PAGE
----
This, too, is a Greek word, another word Socrates knew well. And while the current crisis facing this novel twelve-year experiment with an international economic union has revealed just how little all "Europeans" have in common, Greece is reminding its partner nations that one thing for which Europe clearly must stand is democracy, the role of the people who have been invested, not just with political voice and political power symbolized by the ballot, but with inviolable rights and value as well.
Democracy, like freedom, is virtually a religious word in Greek.
Mr. Tsipras has argued not just that the proposed austerity measures will further damage the Greek economy; he has argued that they are anti-democratic measures, symbolic of an increasingly dominating Troika that has placed Greece in the virtual role of the economically enslaved. The map of the Euro-zone now appears to contain a dangerously fractious fault-line, separating the dominating economic powers to the North (Germany, France, Austria, Denmark, the Netherlands, Finland and Sweden), from the disempowered Mediterranean countries to the South (Portugal, Spain, Italy and Greece). Refusing such a slavish position within the Union, Mr. Tsipras reminded his European partners that the citizens he represents have rights, and that the right to vote is inviolable, especially as to whether they will accept this new Austerity regime or not.
And that's precisely what they did on Sunday, voting against the Austerity proposal with a majority of more than 60%. Or so we hope.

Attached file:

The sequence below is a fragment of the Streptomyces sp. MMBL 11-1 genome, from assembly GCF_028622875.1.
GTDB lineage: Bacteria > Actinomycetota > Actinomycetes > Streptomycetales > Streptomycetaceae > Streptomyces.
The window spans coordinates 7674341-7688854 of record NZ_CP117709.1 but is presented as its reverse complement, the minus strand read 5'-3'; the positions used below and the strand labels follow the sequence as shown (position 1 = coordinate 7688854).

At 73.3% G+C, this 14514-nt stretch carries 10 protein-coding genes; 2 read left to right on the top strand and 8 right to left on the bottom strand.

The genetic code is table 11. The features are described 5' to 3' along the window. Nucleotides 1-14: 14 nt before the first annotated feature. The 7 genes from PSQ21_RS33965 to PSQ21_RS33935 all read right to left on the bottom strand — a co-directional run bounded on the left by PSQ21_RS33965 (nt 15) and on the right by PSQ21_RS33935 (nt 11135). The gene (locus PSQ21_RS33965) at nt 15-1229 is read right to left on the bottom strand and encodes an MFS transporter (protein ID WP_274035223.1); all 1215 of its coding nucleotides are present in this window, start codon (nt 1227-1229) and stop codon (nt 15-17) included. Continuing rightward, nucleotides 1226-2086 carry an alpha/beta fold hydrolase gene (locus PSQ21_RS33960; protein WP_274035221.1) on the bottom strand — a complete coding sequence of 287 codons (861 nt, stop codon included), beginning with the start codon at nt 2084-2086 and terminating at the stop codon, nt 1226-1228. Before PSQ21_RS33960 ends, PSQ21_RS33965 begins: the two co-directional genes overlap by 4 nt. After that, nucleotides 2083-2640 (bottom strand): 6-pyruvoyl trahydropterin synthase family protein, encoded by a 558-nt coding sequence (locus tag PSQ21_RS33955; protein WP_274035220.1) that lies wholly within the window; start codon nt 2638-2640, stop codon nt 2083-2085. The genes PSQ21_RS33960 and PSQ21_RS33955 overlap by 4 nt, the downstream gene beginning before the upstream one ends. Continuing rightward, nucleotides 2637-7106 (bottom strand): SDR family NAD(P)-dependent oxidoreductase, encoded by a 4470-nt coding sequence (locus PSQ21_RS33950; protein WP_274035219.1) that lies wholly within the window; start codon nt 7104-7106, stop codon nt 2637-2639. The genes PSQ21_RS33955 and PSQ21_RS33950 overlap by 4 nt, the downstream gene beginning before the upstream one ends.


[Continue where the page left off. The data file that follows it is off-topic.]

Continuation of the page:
The problem is (no surprise here) the distorting and often stupefying form of contemporary politics. The center right coalition that was ousted by Mr. Tsipras's Syriza Party in the last elections has been crying foul about the whole affair. Like most conservative parties in our Neoliberal moment, the conservative New Democracy Party was far more comfortable with "starve-the-beast" kinds of budget cuts, no matter the pain they may cause. The major European players on the other side of this issue, especially Germany, would doubtless find a conservative Greek government more amenable and easier to work with; they appear to be angling now to make this crisis the end of Mr. Tsipras's brief tenure, if not of the contr he represents. And the leader of New Democracy, Adonis Samaras (who served as Greek Prime Minister before being replaced by Mr. Tsipras) has been doing everything in his power to stymie Mr. Tsipras's surprising move toward People Power.
The main strategy appears to be to confuse the issue of the upcoming Referendum. It couldn't sound simpler. The Greek people are being offered a straightforward Yes-or-No vote.
But Yes or No to what? Mr. Tsipras has been crystal clear about this; this is an up-or-down vote on the latest Austerity proposal to be imposed on Greece by the Troika as a condition for continued bailout funding. Mr. Tsipras himself lobbied hard for a No vote, and staked his political future on the outcome. But Mr. Samaras, like many others outside of Greece, translated the referendum into very different and more ominous terms: it was, he insisted, effectively a vote for sticking with the Euro (Yes) or returning to the Greek drachma (No)... and so, by cruel implication, it put the question of whether Greece will remain in the European Union or not.